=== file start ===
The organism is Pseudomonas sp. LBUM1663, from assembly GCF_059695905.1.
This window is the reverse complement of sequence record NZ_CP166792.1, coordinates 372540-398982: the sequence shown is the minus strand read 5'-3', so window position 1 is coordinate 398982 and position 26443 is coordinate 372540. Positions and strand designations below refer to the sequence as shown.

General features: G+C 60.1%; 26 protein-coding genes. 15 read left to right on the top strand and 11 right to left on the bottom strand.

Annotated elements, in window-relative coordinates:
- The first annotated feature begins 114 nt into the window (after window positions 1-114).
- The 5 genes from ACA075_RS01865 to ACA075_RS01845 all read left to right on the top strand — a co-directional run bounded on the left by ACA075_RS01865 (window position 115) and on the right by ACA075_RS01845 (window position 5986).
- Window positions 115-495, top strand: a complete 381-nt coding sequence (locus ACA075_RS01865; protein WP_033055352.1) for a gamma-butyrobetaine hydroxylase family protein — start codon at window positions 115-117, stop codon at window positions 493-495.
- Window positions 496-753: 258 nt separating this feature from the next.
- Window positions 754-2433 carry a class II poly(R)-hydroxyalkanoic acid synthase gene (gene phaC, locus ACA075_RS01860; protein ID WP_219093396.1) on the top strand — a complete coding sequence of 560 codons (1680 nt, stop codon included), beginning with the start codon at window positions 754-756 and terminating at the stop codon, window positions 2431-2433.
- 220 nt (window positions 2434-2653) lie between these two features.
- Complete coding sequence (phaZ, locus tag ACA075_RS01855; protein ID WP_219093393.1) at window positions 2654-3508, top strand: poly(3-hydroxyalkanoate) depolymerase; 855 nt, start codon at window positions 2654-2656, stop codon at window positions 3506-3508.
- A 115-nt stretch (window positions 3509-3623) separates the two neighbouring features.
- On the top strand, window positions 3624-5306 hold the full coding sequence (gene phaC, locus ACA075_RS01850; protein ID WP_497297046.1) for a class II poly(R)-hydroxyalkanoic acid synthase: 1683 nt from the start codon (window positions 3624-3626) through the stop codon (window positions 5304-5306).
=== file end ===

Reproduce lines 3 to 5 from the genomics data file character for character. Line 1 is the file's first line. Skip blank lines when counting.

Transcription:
General features: G+C 60.1%; 26 protein-coding genes. 15 read left to right on the top strand and 11 right to left on the bottom strand.

Annotated elements, in window-relative coordinates:
- The first annotated feature begins 114 nt into the window (after window positions 1-114).